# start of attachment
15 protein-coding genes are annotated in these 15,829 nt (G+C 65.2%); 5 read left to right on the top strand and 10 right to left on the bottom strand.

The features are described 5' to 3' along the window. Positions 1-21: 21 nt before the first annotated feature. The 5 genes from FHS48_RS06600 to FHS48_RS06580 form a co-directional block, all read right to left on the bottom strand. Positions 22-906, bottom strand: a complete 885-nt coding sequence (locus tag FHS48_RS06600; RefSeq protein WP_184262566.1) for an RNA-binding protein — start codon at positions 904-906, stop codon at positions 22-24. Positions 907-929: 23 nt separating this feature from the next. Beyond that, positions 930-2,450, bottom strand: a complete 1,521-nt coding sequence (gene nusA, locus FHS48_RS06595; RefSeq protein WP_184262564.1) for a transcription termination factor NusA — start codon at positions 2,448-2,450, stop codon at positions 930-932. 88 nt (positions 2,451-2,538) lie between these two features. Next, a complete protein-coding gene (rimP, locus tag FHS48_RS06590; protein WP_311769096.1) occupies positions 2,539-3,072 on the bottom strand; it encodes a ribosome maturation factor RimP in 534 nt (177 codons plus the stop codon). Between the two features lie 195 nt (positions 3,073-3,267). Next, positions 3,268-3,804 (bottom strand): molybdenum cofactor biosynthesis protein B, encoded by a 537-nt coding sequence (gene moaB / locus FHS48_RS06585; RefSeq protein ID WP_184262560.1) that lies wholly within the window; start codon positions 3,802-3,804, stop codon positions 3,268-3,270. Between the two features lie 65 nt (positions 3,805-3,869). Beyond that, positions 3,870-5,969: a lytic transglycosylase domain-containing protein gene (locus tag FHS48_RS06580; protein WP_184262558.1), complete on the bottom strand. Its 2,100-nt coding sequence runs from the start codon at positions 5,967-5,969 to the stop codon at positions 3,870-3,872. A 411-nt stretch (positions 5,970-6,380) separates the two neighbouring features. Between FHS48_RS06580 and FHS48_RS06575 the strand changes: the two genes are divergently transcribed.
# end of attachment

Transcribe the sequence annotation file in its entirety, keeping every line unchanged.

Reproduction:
15 protein-coding genes are annotated in these 15,829 nt (G+C 65.2%); 5 read left to right on the top strand and 10 right to left on the bottom strand.

The features are described 5' to 3' along the window. Positions 1-21: 21 nt before the first annotated feature. The 5 genes from FHS48_RS06600 to FHS48_RS06580 form a co-directional block, all read right to left on the bottom strand. Positions 22-906, bottom strand: a complete 885-nt coding sequence (locus tag FHS48_RS06600; RefSeq protein WP_184262566.1) for an RNA-binding protein — start codon at positions 904-906, stop codon at positions 22-24. Positions 907-929: 23 nt separating this feature from the next. Beyond that, positions 930-2,450, bottom strand: a complete 1,521-nt coding sequence (gene nusA, locus FHS48_RS06595; RefSeq protein WP_184262564.1) for a transcription termination factor NusA — start codon at positions 2,448-2,450, stop codon at positions 930-932. 88 nt (positions 2,451-2,538) lie between these two features. Next, a complete protein-coding gene (rimP, locus tag FHS48_RS06590; protein WP_311769096.1) occupies positions 2,539-3,072 on the bottom strand; it encodes a ribosome maturation factor RimP in 534 nt (177 codons plus the stop codon). Between the two features lie 195 nt (positions 3,073-3,267). Next, positions 3,268-3,804 (bottom strand): molybdenum cofactor biosynthesis protein B, encoded by a 537-nt coding sequence (gene moaB / locus FHS48_RS06585; RefSeq protein ID WP_184262560.1) that lies wholly within the window; start codon positions 3,802-3,804, stop codon positions 3,268-3,270. Between the two features lie 65 nt (positions 3,805-3,869). Beyond that, positions 3,870-5,969: a lytic transglycosylase domain-containing protein gene (locus tag FHS48_RS06580; protein WP_184262558.1), complete on the bottom strand. Its 2,100-nt coding sequence runs from the start codon at positions 5,967-5,969 to the stop codon at positions 3,870-3,872. A 411-nt stretch (positions 5,970-6,380) separates the two neighbouring features. Between FHS48_RS06580 and FHS48_RS06575 the strand changes: the two genes are divergently transcribed.